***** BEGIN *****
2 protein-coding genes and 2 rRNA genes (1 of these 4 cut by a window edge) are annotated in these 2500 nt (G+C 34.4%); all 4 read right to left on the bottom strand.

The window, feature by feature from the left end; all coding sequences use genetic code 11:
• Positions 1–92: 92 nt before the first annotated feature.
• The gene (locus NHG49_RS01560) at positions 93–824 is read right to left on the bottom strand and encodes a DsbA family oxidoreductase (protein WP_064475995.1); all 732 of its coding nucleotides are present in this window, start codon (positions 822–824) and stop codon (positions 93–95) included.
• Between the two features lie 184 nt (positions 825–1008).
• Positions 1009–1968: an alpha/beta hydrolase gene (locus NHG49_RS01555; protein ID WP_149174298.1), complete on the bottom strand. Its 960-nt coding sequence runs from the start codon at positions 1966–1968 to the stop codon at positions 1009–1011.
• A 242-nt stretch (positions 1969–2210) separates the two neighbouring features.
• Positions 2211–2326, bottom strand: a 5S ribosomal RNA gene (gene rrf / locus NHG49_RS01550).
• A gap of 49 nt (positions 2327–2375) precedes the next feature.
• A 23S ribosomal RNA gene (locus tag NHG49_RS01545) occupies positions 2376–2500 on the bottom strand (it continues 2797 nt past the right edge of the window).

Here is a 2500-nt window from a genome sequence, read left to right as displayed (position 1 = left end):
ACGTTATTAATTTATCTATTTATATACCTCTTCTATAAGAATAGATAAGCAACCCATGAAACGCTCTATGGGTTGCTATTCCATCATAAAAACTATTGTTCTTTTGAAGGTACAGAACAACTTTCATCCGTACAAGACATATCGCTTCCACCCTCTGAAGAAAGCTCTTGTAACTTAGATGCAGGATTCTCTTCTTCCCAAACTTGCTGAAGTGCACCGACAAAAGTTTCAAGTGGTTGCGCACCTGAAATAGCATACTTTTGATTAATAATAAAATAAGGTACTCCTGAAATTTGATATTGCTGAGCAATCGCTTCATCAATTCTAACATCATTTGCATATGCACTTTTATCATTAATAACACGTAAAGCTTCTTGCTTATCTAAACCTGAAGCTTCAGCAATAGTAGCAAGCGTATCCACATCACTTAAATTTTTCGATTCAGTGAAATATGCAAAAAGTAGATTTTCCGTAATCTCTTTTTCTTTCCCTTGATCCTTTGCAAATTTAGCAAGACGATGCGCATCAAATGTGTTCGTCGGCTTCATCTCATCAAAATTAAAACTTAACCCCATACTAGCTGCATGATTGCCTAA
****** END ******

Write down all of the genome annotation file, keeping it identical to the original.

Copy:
2 protein-coding genes and 2 rRNA genes (1 of these 4 cut by a window edge) are annotated in these 2500 nt (G+C 34.4%); all 4 read right to left on the bottom strand.

The window, feature by feature from the left end; all coding sequences use genetic code 11:
• Positions 1–92: 92 nt before the first annotated feature.
• The gene (locus NHG49_RS01560) at positions 93–824 is read right to left on the bottom strand and encodes a DsbA family oxidoreductase (protein WP_064475995.1); all 732 of its coding nucleotides are present in this window, start codon (positions 822–824) and stop codon (positions 93–95) included.
• Between the two features lie 184 nt (positions 825–1008).
• Positions 1009–1968: an alpha/beta hydrolase gene (locus NHG49_RS01555; protein ID WP_149174298.1), complete on the bottom strand. Its 960-nt coding sequence runs from the start codon at positions 1966–1968 to the stop codon at positions 1009–1011.
• A 242-nt stretch (positions 1969–2210) separates the two neighbouring features.
• Positions 2211–2326, bottom strand: a 5S ribosomal RNA gene (gene rrf / locus NHG49_RS01550).
• A gap of 49 nt (positions 2327–2375) precedes the next feature.
• A 23S ribosomal RNA gene (locus tag NHG49_RS01545) occupies positions 2376–2500 on the bottom strand (it continues 2797 nt past the right edge of the window).

Here is a 2500-nt window from a genome sequence, read left to right as displayed (position 1 = left end):
ACGTTATTAATTTATCTATTTATATACCTCTTCTATAAGAATAGATAAGCAACCCATGAAACGCTCTATGGGTTGCTATTCCATCATAAAAACTATTGTTCTTTTGAAGGTACAGAACAACTTTCATCCGTACAAGACATATCGCTTCCACCCTCTGAAGAAAGCTCTTGTAACTTAGATGCAGGATTCTCTTCTTCCCAAACTTGCTGAAGTGCACCGACAAAAGTTTCAAGTGGTTGCGCACCTGAAATAGCATACTTTTGATTAATAATAAAATAAGGTACTCCTGAAATTTGATATTGCTGAGCAATCGCTTCATCAATTCTAACATCATTTGCATATGCACTTTTATCATTAATAACACGTAAAGCTTCTTGCTTATCTAAACCTGAAGCTTCAGCAATAGTAGCAAGCGTATCCACATCACTTAAATTTTTCGATTCAGTGAAATATGCAAAAAGTAGATTTTCCGTAATCTCTTTTTCTTTCCCTTGATCCTTTGCAAATTTAGCAAGACGATGCGCATCAAATGTGTTCGTCGGCTTCATCTCATCAAAATTAAAACTTAACCCCATACTAGCTGCATGATTGCCTAA